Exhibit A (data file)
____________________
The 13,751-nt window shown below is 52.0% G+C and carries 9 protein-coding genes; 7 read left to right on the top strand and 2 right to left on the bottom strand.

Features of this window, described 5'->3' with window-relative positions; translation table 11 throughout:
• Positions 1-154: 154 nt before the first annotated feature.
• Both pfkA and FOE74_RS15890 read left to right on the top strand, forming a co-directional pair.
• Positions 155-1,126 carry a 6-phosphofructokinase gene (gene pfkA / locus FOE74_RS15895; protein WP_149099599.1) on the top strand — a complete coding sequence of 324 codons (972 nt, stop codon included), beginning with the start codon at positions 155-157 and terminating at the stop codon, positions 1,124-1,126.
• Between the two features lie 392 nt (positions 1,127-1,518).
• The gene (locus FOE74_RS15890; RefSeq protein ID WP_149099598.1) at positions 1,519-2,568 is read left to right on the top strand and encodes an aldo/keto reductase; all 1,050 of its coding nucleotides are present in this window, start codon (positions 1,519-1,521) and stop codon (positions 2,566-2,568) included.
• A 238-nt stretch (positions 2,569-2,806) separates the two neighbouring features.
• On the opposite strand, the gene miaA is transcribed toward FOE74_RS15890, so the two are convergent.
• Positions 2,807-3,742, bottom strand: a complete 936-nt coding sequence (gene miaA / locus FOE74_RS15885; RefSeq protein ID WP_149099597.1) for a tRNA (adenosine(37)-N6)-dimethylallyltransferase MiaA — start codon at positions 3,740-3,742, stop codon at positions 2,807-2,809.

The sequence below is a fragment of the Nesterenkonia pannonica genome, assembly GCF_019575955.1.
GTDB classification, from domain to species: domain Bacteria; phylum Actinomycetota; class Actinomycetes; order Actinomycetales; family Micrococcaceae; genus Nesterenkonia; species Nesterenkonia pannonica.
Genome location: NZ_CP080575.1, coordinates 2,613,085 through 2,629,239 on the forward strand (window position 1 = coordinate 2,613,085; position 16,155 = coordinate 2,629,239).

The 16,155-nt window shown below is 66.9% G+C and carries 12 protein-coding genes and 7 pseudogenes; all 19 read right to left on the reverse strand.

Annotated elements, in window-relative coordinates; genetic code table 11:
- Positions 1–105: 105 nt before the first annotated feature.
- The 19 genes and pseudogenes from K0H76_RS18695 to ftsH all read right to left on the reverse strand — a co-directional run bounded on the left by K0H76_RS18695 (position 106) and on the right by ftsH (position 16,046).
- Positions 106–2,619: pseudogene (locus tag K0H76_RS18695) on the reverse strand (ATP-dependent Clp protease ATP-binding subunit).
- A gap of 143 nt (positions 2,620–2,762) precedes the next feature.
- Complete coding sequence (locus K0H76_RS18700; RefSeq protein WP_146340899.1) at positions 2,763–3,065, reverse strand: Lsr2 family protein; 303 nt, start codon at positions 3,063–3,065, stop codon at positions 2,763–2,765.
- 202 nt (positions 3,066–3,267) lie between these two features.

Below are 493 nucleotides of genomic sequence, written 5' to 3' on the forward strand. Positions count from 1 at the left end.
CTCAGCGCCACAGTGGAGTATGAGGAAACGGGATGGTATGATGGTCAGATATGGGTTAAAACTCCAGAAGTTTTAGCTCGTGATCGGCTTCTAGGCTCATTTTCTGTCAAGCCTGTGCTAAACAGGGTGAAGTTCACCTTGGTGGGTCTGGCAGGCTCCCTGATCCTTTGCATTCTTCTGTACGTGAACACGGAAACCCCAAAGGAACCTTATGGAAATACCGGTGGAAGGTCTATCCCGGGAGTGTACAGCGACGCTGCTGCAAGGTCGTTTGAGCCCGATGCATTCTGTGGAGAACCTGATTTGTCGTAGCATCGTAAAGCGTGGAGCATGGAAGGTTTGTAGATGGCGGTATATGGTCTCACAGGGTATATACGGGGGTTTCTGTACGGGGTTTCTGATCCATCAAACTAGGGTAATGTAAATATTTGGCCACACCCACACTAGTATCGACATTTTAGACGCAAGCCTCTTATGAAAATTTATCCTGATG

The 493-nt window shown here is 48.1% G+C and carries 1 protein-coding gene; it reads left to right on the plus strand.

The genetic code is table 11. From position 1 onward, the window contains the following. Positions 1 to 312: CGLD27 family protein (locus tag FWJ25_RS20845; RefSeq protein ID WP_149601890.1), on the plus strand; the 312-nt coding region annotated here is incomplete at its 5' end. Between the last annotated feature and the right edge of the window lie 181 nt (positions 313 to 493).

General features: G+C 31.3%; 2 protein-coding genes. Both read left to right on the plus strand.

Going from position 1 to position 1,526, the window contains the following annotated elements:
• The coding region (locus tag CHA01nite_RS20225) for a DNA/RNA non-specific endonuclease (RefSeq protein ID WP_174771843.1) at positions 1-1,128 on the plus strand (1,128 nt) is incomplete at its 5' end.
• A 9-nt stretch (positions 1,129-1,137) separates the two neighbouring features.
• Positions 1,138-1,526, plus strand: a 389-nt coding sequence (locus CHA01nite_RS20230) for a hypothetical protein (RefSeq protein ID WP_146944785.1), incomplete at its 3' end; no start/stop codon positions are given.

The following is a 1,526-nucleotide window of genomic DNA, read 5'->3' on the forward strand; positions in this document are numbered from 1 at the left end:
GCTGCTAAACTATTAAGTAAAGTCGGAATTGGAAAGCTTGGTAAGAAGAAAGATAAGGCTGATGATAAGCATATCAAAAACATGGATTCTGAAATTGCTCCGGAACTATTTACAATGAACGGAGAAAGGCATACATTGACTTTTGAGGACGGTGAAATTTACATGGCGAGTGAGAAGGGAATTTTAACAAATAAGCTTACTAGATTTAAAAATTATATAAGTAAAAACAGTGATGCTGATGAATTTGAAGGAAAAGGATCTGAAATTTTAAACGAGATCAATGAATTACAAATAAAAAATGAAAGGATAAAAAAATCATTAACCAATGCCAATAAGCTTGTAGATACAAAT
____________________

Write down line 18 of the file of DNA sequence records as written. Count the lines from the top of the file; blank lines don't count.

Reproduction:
- Positions 106–2,619: pseudogene (locus tag K0H76_RS18695) on the reverse strand (ATP-dependent Clp protease ATP-binding subunit).